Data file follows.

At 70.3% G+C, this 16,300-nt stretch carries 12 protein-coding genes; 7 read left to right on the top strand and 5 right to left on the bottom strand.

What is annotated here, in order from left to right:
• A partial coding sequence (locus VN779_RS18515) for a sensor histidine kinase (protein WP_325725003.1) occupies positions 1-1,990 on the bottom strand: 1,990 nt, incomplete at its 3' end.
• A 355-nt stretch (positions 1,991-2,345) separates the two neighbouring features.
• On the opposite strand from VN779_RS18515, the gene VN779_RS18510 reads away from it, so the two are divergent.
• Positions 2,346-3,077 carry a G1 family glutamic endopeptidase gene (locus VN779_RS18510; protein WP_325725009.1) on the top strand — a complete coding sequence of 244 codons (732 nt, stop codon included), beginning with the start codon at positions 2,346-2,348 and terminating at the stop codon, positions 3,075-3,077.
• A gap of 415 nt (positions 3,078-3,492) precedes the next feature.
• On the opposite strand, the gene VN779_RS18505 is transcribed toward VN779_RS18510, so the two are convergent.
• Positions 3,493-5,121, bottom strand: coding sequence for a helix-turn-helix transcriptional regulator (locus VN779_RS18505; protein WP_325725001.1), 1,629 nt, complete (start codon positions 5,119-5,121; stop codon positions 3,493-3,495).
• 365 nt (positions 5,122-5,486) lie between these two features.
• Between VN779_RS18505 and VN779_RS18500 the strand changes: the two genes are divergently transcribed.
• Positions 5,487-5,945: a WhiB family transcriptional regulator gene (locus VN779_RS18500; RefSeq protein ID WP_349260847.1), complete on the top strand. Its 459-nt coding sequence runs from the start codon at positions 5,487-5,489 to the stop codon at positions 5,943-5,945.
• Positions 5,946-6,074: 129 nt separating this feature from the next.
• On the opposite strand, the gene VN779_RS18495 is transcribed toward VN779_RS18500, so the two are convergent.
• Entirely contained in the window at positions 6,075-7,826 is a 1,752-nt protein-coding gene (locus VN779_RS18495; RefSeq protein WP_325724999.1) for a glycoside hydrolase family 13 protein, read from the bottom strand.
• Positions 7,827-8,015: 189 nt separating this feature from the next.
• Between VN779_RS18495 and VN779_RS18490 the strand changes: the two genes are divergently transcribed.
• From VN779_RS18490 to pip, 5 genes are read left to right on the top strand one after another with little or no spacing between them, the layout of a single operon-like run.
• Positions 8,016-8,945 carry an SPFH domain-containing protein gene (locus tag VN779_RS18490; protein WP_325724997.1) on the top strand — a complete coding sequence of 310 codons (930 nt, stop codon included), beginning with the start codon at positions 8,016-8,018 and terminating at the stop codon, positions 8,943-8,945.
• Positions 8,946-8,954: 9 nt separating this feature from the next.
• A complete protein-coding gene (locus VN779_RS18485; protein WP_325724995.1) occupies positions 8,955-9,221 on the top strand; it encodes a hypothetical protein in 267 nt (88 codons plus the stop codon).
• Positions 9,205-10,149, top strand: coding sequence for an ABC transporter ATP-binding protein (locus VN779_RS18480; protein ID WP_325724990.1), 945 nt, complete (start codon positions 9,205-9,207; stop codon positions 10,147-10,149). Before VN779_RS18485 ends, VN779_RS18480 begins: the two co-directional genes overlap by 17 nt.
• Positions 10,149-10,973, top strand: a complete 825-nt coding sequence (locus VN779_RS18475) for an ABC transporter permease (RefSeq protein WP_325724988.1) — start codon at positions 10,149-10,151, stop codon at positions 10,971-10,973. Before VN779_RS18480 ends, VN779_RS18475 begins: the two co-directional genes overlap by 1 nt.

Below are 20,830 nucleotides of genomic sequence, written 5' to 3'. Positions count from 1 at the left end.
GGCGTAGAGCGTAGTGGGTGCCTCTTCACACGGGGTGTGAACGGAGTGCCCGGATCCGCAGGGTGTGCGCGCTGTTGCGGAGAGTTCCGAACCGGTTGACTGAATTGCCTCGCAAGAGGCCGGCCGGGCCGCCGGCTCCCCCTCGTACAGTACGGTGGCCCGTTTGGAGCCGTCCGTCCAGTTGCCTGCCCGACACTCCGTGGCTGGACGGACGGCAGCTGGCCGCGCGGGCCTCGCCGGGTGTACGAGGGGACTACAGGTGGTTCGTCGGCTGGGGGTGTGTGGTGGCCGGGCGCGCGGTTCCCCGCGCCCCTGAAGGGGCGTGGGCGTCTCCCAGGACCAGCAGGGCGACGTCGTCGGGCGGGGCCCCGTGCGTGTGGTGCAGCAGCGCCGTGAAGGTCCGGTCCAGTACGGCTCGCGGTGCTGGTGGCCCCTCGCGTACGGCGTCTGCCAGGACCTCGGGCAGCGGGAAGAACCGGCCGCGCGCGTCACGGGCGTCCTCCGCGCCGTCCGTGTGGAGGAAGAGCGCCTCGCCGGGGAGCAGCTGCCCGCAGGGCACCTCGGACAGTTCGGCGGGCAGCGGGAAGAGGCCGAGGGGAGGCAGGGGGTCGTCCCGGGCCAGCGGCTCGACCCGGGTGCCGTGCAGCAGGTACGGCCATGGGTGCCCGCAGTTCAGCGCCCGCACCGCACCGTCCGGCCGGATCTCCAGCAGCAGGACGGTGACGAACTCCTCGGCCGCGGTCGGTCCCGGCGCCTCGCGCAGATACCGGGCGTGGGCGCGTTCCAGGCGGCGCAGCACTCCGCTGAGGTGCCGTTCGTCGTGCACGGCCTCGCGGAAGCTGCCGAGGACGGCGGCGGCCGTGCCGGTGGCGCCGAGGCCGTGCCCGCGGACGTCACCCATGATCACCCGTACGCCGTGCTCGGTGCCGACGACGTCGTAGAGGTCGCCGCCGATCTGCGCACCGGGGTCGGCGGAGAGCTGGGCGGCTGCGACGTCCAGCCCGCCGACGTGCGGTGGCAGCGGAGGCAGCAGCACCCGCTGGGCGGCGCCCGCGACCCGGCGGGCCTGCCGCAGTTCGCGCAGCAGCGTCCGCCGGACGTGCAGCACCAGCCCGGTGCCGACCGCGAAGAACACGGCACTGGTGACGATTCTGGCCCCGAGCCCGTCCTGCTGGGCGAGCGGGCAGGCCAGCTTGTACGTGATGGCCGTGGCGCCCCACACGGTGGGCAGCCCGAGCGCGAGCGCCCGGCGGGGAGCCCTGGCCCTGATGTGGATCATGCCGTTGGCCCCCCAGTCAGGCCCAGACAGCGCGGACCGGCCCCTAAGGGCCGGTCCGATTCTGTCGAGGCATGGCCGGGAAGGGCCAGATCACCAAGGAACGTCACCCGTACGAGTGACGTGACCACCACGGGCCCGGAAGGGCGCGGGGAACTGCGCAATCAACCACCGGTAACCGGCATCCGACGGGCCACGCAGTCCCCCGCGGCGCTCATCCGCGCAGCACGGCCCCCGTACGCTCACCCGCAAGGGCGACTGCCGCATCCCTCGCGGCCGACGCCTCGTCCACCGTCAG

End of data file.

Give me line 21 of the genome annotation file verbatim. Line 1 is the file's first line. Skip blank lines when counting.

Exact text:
• A complete protein-coding gene (locus VN779_RS18485; protein WP_325724995.1) occupies positions 8,955-9,221 on the top strand; it encodes a hypothetical protein in 267 nt (88 codons plus the stop codon).